Ranger camp takes kids back in time

Published 12:00 am Saturday, August 19, 2006

NATCHEZ &8212; Children from the Little Rangers camp went to the William Johnson House, Tuesday, to learn about the life of William Johnson, a freed man of color who was a barber and businessman in Natchez from 1809 to 1851.

&8220;It really gives them an intimate and fun connection to our and their history in Natchez,&8221; Natchez Historical Park ranger, Jim Heaney said.

The children were split into four groups: architects, archeologists, detectives and historians and instructed to research details of Johnson&8217;s life, such as tax records, diary entries and various artifacts found on the grounds.

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Park ranger, Angie Lurz, said she brainstormed the idea with her colleagues to teach children the many aspects of studying history.

&8220;One of the main points is teaching kids how takes a number of different people to piece together the past,&8221; Lurz said.

Heaney said the purpose for the summer program is to experiment how well it would run then to offer the program to area schools.

&8220;This is the third week of the first year we have done this and so far it&8217;s going very well,&8221; Heaney said.

10-year-old Lane Gordon said he enjoyed learning similarities of Johnson&8217;s life and his.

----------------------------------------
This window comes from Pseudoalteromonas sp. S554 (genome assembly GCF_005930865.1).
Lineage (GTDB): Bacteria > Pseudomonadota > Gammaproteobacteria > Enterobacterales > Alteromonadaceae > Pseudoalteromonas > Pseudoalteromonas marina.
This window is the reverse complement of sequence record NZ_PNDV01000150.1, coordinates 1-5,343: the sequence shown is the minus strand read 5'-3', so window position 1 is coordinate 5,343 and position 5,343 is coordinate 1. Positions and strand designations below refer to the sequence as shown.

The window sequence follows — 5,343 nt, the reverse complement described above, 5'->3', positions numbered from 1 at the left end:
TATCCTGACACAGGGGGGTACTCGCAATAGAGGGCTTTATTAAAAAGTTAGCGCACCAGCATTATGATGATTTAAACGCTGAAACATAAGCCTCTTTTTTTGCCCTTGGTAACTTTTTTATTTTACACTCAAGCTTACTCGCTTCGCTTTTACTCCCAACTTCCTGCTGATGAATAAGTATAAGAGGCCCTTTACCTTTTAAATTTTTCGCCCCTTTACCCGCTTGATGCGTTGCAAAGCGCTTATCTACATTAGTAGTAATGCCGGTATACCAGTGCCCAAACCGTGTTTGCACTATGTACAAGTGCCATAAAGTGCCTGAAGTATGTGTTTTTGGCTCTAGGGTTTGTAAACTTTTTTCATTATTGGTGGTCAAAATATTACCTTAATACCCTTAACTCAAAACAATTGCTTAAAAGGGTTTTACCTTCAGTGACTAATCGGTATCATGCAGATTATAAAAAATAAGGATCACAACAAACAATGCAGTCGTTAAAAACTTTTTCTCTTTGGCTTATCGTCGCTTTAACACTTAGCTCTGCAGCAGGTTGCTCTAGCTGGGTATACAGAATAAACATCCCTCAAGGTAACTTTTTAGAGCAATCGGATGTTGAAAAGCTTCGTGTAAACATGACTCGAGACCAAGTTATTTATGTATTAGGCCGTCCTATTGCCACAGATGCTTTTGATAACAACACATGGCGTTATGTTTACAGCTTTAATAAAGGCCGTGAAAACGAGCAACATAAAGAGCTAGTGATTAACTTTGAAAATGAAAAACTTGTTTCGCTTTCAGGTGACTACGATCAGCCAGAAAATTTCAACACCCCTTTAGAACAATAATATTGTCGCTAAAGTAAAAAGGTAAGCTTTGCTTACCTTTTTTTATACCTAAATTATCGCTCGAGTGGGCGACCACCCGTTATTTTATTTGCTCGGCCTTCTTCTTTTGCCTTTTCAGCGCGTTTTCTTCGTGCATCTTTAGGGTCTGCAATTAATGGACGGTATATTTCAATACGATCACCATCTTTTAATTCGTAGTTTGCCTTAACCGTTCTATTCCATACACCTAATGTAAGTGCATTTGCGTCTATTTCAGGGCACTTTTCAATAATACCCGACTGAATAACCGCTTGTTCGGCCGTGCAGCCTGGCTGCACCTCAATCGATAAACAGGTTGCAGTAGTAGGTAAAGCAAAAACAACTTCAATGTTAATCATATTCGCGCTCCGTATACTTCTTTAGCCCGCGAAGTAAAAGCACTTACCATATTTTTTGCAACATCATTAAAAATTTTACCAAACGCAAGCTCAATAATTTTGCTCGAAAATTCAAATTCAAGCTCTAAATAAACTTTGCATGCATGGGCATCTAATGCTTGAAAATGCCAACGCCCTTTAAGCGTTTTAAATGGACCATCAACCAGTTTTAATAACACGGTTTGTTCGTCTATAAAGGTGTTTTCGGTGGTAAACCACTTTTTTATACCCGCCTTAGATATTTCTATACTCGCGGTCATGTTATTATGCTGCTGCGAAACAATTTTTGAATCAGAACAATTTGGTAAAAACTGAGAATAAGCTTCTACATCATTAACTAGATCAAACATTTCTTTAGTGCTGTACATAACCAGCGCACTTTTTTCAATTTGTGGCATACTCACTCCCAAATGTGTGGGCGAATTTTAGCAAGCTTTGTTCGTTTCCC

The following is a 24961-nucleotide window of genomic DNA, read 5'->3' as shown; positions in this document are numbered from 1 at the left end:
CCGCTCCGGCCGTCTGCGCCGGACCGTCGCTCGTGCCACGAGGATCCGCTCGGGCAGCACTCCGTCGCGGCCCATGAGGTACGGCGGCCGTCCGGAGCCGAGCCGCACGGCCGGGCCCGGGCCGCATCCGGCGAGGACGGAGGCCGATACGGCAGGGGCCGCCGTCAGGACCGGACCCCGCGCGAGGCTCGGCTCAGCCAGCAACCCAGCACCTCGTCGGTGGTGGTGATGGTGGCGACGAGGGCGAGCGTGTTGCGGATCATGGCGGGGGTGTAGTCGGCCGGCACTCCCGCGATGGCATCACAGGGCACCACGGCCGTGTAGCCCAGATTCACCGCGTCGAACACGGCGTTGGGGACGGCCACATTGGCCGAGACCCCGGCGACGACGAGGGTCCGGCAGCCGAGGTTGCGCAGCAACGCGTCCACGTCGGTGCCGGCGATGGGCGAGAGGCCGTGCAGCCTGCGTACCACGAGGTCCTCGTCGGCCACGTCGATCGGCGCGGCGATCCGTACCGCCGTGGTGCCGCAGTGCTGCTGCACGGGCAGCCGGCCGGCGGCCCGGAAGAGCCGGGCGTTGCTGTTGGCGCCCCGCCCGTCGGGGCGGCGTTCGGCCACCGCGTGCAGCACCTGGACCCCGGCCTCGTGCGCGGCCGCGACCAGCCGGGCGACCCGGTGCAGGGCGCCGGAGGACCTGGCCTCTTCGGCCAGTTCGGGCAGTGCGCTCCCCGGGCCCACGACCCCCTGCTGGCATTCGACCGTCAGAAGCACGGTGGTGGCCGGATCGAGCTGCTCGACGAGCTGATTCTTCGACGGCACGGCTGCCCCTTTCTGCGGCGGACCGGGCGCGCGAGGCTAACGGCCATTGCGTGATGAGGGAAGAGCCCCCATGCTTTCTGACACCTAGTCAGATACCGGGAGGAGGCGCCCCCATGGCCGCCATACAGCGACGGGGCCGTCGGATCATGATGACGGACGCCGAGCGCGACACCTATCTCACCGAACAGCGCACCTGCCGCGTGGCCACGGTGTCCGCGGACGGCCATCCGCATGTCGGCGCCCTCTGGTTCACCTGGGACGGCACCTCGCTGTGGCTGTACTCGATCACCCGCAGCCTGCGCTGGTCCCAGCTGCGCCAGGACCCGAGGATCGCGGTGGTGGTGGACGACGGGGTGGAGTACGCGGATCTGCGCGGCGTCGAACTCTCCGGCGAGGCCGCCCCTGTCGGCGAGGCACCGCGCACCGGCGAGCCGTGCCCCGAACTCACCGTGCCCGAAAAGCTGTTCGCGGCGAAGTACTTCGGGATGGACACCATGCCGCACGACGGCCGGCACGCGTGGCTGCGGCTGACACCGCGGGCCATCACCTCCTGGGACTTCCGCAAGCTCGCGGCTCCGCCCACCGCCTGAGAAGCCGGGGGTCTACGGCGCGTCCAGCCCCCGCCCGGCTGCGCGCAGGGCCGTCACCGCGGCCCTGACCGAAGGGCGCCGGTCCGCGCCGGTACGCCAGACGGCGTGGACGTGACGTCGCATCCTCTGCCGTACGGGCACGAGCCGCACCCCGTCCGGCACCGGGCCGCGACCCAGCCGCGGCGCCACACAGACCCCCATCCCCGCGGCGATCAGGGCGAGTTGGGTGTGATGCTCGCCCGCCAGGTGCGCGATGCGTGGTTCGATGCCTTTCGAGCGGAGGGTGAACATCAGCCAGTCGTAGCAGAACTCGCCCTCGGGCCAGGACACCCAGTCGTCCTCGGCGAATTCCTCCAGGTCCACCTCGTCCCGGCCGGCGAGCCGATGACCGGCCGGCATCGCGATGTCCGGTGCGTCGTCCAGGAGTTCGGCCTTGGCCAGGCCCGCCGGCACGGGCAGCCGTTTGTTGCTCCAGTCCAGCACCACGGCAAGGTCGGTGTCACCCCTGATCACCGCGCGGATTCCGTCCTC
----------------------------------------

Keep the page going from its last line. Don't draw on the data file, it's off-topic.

&8220;I thought it was very interesting how William Johnson loved to hunt and rode horses,&8221; Gordon said.

Julia Kuehnle, 9, learned some funny and tragic facts about William Johnson&8217;s life.

&8220;I laughed when he wrote in his diary about how his cow fell off the bluff,&8221; Kuehnle said. &8220;But I thought it very sad when I found out he was murdered.&8221;

Kurz said she hopes the program will have a lasting effect on the children.

&8220;If this program is picked up by the schools and the kids come back in the fall, it will be interesting to see which kids will be ahead of the pack when it comes to the history of Natchez,&8221; Lurz said.

Heaney said he believes children are very lucky to live and learn about the historical figures of Natchez.

&8220;I think it&8217;s very important to make an impression on them, giving them a sense of pride and making a connection with Natchez,&8221; Heaney said. &8220;With William Johnson being such a unique person in the community of Natchez, the children get a wonderful opportunity to see what others outside of this community may not.&8221;